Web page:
13th April 2024
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Spying dossier on Catalan president Pere Aragonès to be ‘partially declassified’

The Spanish cabinet has approved the ‘partial declassification’ of surveillance documentation concerning Catalan president Pere Aragonès [pictured with Spanish PM Pedro Sánchez], during 2020 when he served as vice-president of the Catalan government.

Referred to as ‘CatalanGate’, the declassification is expected to unveil the legal reasoning behind the judge’s authorisation for the surveillance, but it will exclude details about the methods and documents used by Spain’s secret service agency, the National Intelligence Center (CNI), who conducted the operation. ALSO READ: Spain’s spy chief sacked, following phone hacking scandal.

The ‘Catalangate’ scandal involved the targeting of Aragonès and numerous pro-independence figures with Pegasus phone-hacking spyware. This revelation initially came to light through Citizen Lab, a research group based at the University of Toronto specialising in high-tech human rights abuses, and was subsequently published in The New Yorker magazine in April 2020. ALSO READ: ‘CatalanGate’: politicians, activists accuse Spain of ‘huge & illegal’ spying.

In response to a Barcelona court’s investigation into the spying of Aragonès, the Spanish government has agreed to declassify specific documents. Once approved, these declassified materials will be provided to the judge overseeing the case, who will then decide whether to share them with the involved parties. ALSO READ: Spanish court calls NSO Group’s CEO to testify in cell phone spying case.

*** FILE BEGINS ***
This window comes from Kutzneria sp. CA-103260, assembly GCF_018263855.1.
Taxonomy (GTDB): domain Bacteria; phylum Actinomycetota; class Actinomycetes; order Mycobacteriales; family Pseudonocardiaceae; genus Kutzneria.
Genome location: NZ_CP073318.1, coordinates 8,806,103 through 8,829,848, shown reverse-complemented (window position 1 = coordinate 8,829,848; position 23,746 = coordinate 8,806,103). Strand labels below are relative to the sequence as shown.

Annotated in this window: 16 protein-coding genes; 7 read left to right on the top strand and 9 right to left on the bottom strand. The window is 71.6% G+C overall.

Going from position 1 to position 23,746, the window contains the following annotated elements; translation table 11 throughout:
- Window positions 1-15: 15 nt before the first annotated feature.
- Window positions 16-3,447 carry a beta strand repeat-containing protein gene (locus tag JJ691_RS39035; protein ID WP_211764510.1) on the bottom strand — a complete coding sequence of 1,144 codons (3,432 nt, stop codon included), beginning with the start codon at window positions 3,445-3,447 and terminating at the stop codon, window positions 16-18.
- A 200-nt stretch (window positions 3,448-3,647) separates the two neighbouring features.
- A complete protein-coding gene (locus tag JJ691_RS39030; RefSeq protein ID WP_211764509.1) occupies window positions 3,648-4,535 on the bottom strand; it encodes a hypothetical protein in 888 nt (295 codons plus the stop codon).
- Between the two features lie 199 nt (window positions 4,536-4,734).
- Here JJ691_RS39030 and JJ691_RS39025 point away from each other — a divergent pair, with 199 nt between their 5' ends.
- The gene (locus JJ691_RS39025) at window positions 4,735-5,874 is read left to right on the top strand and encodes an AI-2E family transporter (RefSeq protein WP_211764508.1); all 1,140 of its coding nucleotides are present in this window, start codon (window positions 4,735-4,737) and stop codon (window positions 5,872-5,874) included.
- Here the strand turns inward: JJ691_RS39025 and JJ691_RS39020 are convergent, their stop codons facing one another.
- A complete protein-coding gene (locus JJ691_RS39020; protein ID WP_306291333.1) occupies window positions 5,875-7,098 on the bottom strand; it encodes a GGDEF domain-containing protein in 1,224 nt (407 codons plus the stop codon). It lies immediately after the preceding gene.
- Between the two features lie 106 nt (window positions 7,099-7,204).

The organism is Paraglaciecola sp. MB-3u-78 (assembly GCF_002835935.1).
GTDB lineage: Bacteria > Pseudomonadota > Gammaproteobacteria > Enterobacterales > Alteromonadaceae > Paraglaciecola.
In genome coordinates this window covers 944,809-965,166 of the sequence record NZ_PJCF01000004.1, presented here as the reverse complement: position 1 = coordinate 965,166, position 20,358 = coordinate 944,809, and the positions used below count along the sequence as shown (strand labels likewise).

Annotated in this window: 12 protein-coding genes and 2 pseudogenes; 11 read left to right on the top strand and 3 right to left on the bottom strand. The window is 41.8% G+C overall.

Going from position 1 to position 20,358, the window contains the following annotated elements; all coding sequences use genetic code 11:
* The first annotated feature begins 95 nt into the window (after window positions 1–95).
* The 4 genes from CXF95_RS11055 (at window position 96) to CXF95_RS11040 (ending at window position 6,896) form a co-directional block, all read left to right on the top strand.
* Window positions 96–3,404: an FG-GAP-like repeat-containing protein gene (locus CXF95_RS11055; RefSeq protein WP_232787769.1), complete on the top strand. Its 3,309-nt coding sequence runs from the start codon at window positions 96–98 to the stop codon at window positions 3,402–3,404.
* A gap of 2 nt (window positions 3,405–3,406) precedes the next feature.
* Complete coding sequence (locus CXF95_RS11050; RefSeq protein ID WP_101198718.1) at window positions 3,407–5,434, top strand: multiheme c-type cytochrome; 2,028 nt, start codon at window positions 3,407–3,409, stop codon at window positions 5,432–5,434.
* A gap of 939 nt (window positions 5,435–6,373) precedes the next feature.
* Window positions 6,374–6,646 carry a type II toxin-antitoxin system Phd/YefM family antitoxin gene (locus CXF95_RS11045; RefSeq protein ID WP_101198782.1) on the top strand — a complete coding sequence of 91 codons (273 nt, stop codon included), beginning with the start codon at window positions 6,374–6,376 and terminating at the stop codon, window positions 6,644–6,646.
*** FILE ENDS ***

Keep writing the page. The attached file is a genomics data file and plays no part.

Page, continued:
During a press conference on Tuesday, Spanish government spokeswoman Pilar Alegría said that this partial declassification is a specific response to the Barcelona judge’s request and highlights the government’s commitment to maximum collaboration with the judiciary.

In December, Aragonès testified as a victim in the Pegasus spyware scandal, expressing the importance of revealing the entire truth about espionage. He stated his determination to ensure that no other Catalan citizen would be subjected to surveillance based on their political ideology.

Confirming Pegasus espionage, the Catalan police, Mossos d’Esquadra, acknowledged for the first time that the mobile phones of pro-independence leaders, including MP Josep Maria Jové, MEP Diana Riba, and former MEP Sergi Sabrià, all from the Esquerra Republicana (ERC) party, were indeed targeted with Pegasus software. The Mossos’ scientific police unit has submitted its report to the court handling the investigation.

ALSO READ: Media groups uncover alleged illegal investigation of Catalan independence groups by Spanish government led by Rajoy.

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